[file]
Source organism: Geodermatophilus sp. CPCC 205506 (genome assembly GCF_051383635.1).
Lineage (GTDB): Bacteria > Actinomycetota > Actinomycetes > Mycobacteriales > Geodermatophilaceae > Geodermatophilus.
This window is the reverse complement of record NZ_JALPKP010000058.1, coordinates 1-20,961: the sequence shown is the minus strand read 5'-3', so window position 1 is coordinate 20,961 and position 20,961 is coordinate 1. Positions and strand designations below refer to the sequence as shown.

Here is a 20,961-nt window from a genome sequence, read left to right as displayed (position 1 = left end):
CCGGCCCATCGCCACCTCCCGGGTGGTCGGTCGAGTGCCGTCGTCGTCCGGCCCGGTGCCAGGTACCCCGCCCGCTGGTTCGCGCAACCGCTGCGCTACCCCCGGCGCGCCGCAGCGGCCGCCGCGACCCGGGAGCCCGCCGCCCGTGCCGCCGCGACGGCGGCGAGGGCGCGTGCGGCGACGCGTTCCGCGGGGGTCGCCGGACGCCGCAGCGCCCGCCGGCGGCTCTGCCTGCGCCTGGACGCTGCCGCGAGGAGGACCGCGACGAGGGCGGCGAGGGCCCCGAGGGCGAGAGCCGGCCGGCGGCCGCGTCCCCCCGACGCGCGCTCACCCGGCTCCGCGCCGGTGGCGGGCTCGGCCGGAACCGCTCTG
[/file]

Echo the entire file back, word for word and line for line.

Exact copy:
Source organism: Geodermatophilus sp. CPCC 205506 (genome assembly GCF_051383635.1).
Lineage (GTDB): Bacteria > Actinomycetota > Actinomycetes > Mycobacteriales > Geodermatophilaceae > Geodermatophilus.
This window is the reverse complement of record NZ_JALPKP010000058.1, coordinates 1-20,961: the sequence shown is the minus strand read 5'-3', so window position 1 is coordinate 20,961 and position 20,961 is coordinate 1. Positions and strand designations below refer to the sequence as shown.

Here is a 20,961-nt window from a genome sequence, read left to right as displayed (position 1 = left end):
CCGGCCCATCGCCACCTCCCGGGTGGTCGGTCGAGTGCCGTCGTCGTCCGGCCCGGTGCCAGGTACCCCGCCCGCTGGTTCGCGCAACCGCTGCGCTACCCCCGGCGCGCCGCAGCGGCCGCCGCGACCCGGGAGCCCGCCGCCCGTGCCGCCGCGACGGCGGCGAGGGCGCGTGCGGCGACGCGTTCCGCGGGGGTCGCCGGACGCCGCAGCGCCCGCCGGCGGCTCTGCCTGCGCCTGGACGCTGCCGCGAGGAGGACCGCGACGAGGGCGGCGAGGGCCCCGAGGGCGAGAGCCGGCCGGCGGCCGCGTCCCCCCGACGCGCGCTCACCCGGCTCCGCGCCGGTGGCGGGCTCGGCCGGAACCGCTCTG